The initiative, developed through a partnership between the BTO, RSPB and BirdWatch Ireland, is a year–round recording programme that uses data from birdwatchers’ records to support species and site conservation at local, national and international scales.

Results produced by BirdTrack will include mapping the migration and movements of birds and the monitoring of scarce birds in Britain and Ireland, which follows on from the successful Migration Watch project that looked at spring migration in 2002 to 2004.

For many species of waterfowl and waders, shooters are in an ideal position to record movements of these often under-recorded species. Mark Grantham, organiser of the BirdTrack survey, told Shooting Times: “Though we are primarily interested in complete lists of birds seen, one-off casual records and incomplete lists are still of great use and, with other surveys, help us to create an accurate picture of our birds today. Readers’ species records from evening flights of waterfowl or counts of woodcock and snipe during the winter are of real value, and we can make sure they are used directly for conservation.”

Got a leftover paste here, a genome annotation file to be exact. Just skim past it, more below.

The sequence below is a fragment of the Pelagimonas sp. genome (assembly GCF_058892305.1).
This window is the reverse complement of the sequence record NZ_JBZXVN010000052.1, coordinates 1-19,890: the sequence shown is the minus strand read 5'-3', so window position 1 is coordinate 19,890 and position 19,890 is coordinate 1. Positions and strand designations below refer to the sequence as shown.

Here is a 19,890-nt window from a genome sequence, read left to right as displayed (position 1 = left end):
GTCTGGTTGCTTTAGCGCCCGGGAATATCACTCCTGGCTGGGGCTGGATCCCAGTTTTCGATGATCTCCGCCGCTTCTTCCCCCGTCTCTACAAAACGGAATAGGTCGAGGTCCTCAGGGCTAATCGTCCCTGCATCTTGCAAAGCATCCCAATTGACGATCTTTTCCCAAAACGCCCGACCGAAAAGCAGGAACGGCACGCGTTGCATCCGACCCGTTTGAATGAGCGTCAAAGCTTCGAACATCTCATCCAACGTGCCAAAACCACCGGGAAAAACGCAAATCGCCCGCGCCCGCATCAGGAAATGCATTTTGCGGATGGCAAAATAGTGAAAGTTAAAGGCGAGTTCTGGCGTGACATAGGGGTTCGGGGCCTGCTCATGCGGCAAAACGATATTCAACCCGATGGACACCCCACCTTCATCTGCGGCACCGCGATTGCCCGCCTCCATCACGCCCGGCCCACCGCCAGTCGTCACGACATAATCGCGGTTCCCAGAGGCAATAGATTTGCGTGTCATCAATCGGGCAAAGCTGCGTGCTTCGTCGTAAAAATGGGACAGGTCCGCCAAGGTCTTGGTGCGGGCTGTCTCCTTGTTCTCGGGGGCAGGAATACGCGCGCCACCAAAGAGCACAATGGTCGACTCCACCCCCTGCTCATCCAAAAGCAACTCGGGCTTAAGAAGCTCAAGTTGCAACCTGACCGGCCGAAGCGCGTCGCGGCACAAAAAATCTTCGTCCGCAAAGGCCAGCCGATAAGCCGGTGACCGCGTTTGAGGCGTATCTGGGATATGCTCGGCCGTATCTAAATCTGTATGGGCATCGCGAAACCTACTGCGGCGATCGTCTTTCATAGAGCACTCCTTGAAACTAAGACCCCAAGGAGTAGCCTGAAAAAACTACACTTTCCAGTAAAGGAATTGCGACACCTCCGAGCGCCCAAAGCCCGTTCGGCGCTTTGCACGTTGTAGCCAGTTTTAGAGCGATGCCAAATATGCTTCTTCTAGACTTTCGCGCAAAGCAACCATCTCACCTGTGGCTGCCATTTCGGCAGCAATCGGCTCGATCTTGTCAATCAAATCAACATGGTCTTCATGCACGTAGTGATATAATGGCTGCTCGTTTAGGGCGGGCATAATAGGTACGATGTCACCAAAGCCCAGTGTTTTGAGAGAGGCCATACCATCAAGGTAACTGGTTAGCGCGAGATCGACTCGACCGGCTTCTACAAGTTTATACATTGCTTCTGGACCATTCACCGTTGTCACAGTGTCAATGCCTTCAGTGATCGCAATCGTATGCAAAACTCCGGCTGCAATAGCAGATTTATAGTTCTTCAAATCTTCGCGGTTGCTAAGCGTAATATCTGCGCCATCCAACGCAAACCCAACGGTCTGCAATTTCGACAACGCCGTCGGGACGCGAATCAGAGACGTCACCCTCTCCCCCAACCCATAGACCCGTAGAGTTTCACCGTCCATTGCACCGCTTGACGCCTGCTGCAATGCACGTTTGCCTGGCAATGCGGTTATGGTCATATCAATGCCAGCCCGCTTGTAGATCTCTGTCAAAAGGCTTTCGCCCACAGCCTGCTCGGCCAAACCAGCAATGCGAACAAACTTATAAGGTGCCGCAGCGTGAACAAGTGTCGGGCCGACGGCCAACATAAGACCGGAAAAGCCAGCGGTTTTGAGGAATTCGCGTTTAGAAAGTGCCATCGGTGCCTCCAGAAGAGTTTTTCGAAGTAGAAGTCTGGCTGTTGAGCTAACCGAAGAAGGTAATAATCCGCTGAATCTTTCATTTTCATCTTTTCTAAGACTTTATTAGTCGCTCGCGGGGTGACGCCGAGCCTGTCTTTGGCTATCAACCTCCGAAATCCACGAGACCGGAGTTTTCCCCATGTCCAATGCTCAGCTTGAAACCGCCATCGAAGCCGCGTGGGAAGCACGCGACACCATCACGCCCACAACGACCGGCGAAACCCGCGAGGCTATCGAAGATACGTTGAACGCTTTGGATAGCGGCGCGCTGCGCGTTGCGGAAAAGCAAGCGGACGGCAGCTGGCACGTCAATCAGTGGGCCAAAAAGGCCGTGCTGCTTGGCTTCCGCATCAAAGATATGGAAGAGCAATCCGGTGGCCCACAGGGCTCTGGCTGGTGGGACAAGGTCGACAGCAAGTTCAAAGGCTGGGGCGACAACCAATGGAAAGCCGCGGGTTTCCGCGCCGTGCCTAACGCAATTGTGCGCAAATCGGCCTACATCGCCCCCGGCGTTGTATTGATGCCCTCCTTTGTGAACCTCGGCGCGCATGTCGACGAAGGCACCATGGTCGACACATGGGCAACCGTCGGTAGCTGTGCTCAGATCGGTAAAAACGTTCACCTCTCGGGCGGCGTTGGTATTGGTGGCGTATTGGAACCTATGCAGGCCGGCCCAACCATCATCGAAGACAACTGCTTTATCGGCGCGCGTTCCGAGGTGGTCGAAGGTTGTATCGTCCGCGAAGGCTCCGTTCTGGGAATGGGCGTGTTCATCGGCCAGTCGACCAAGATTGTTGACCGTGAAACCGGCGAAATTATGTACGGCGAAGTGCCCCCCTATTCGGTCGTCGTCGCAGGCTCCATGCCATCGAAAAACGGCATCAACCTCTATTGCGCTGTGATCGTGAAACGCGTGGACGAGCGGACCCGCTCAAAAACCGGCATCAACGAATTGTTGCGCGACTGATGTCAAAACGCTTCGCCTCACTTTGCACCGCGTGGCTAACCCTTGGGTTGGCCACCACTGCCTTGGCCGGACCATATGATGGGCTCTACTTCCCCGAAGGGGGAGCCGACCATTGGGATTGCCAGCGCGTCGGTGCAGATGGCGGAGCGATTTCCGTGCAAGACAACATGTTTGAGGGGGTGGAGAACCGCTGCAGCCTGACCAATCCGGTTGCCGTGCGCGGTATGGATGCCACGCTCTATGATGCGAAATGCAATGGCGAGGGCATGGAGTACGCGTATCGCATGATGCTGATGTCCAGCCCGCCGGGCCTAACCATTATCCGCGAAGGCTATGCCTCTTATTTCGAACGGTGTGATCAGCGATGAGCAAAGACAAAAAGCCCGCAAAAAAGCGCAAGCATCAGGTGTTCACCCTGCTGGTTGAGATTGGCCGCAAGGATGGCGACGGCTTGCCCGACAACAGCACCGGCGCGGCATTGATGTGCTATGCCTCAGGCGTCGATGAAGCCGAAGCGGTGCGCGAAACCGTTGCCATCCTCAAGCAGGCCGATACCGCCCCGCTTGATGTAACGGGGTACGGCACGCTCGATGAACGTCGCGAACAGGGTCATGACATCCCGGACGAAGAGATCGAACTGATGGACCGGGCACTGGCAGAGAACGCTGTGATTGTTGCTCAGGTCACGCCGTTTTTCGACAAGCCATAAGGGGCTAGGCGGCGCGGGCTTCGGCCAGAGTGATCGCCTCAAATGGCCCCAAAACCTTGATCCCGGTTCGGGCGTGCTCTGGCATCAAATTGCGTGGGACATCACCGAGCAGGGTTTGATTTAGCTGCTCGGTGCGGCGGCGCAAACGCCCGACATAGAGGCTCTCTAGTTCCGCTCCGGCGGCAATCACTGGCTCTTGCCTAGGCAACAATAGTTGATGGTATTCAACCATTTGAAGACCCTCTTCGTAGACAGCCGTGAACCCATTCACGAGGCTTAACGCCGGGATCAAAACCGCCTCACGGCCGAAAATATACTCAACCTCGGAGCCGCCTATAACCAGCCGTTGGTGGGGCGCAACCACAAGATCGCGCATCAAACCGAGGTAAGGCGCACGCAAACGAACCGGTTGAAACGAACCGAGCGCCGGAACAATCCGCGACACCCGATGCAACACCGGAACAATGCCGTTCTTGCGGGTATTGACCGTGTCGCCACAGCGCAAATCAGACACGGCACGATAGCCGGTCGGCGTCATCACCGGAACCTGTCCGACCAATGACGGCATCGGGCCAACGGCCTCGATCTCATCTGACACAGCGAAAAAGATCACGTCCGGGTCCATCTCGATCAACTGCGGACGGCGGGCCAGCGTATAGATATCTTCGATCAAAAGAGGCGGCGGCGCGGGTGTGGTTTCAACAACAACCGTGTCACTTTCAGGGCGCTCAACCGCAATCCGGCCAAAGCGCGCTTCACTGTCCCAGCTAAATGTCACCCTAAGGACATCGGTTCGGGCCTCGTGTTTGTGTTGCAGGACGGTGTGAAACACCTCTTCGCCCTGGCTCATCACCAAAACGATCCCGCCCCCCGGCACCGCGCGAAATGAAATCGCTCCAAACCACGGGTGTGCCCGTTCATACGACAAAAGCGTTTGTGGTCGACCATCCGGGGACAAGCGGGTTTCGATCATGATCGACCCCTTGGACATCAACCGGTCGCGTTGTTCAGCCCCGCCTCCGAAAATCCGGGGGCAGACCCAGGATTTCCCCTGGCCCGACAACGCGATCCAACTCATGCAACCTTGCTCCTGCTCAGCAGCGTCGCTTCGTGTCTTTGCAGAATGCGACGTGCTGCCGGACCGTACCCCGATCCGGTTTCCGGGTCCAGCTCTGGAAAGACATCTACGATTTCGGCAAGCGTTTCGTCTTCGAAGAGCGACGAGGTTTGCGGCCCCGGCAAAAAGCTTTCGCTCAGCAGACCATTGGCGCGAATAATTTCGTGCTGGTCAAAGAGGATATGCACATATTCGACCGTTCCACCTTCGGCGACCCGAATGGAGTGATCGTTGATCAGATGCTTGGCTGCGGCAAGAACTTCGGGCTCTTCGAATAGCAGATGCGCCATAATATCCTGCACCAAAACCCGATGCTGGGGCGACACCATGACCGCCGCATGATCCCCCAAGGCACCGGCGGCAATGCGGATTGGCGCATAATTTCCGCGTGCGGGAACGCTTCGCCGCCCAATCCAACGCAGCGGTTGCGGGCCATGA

To register, visit www.bto.org/birdtrack/ and click on Register for BirdTrack.

 

The rest of this article appears in 29 May issue of Shooting Times.

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